School Library Journal
K-Gr 2—In this congenial tale of daily life in Kenya, Kioko celebrates his fifth birthday by taking a special bus ride with his grandfather. The matatu is a colorful, overloaded bus that the child has longed to ride. He wonders why barking dogs always chase it, and his grandfather tells him a simple tale explaining why. Walters adds a closing note for adults about the local practices of the matatu and its driver and conductor. The short story that grandfather tells is an adaptation of a Kamba folktale, and an opening note by the director of the Kenyan organization Creation of Hope explains that the author has been made a Kamba elder, which gives him the right to tell this tribally owned tale. Campbell uses lightly brushed oil paints to sketch the yellow bus, its multitude of passengers and luggage, and the passing terrain. The enjoyable view of life in this faraway country beautifully frames a universal special relationship between a child and a grandparent. Children and adults will smile at Kioko's concluding action in response to his grandfather's tale. With considerable conversation between Kioko and his grandfather, the text is a bit long and detailed for reading aloud to groups, but the book should be widely appealing and useful.—Margaret Bush, Simmons College, Boston
Kirkus Reviews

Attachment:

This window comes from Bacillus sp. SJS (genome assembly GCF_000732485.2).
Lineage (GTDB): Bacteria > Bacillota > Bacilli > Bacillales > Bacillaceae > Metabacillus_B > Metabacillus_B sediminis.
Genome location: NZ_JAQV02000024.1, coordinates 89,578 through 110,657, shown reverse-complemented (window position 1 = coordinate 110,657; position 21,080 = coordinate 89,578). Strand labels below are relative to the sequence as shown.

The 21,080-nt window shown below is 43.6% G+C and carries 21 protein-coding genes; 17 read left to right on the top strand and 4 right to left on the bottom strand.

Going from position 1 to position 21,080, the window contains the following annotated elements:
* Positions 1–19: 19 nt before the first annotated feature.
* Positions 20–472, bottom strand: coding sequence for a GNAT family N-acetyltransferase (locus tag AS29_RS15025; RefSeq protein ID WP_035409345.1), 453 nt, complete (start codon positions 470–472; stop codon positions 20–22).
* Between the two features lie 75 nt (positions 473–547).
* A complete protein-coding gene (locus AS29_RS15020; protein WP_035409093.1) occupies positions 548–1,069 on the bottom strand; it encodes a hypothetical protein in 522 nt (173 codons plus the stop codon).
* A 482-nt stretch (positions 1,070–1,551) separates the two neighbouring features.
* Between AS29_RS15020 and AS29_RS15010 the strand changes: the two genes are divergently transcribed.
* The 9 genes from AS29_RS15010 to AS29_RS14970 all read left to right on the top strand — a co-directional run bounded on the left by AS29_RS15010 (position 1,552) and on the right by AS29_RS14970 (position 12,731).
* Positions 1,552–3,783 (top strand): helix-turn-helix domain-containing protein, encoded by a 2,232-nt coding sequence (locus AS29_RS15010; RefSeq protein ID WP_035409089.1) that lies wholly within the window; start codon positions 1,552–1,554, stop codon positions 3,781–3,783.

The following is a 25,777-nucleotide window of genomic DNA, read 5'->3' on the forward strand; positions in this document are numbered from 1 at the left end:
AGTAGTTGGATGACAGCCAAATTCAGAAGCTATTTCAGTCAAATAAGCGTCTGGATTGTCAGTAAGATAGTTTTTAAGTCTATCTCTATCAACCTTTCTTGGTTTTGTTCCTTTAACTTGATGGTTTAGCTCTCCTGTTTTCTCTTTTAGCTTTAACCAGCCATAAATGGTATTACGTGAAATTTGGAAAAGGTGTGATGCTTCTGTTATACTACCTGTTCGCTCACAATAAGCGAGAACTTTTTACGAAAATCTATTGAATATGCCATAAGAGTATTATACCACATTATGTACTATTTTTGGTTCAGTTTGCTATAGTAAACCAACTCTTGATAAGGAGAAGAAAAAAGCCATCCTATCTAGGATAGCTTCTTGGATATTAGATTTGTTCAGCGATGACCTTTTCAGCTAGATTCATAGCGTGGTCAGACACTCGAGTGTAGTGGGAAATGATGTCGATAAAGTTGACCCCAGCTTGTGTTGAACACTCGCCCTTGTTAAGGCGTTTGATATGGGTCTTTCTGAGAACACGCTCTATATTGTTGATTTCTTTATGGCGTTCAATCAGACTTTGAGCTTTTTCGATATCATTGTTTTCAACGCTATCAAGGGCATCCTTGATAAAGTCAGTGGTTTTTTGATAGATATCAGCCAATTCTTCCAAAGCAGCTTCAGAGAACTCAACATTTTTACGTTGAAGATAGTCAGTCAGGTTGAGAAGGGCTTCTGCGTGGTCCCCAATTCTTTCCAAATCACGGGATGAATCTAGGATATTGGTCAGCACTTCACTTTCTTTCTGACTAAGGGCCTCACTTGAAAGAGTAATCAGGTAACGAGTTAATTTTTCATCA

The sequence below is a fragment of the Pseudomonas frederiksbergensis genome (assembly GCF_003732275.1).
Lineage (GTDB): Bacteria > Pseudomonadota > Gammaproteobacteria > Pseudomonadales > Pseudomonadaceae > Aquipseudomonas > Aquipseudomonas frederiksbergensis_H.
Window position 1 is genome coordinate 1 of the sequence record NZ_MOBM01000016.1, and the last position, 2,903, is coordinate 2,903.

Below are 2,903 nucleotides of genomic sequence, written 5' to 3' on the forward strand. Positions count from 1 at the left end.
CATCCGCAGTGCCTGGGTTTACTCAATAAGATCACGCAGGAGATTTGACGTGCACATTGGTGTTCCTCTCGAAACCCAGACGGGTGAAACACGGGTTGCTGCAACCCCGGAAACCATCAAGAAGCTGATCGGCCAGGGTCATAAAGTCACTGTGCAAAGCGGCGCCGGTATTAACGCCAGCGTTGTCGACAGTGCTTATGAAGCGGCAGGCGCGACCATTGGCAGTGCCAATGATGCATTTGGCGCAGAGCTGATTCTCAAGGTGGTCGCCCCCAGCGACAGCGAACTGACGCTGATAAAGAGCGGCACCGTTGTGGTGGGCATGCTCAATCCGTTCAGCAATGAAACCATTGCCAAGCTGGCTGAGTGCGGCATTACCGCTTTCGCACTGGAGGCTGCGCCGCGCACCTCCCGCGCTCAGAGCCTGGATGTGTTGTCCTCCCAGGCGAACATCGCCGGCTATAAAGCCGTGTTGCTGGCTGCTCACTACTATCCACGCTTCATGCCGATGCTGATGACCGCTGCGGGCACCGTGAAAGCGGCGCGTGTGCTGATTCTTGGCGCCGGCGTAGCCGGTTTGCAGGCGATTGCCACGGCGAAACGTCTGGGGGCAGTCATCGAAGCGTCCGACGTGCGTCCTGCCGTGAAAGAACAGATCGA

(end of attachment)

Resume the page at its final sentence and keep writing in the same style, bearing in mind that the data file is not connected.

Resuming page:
A modern Kenyan folktale about the colorful vans that carry people, animals and supplies underpins a story about Kioko, an astute but literal-minded boy, and his grandfather. While the pair take a ride on the boy's fifth birthday, Kioko asks why dogs run after matatus. Grandfather uses the opportunity to tell a story about why dogs chase after, sheep ignore and goats run away from the vans. Kioko interrupts his grandfather when confronted with silly ideas like animals talking and riding matatus, but as his grandfather describes a ride during which the dog never got his proper change, a sheep paid his fare exactly and a goat ran off without paying at all, the boy begins to understand both animal and human behavior. The boy asks his grandfather for a cash birthday present and then hands it to the conductor. He maturely tells the man that he is paying for the fare-beating goat, but in return, the conductor must give the dog back his money. Oil paintings provide realistic details of contemporary rural Kenya but include a few spreads in which the animals humorously take on anthropomorphic characteristics. The author's note, drawing upon his Kenyan experiences, will amuse adults, but the full point of the story may elude youngsters, who are likely to be just as literal-minded as Kioko. Nevertheless, the love and respect shown between Kioko and his grandfather is both universal and sweetly evident. (Picture book. 5-7)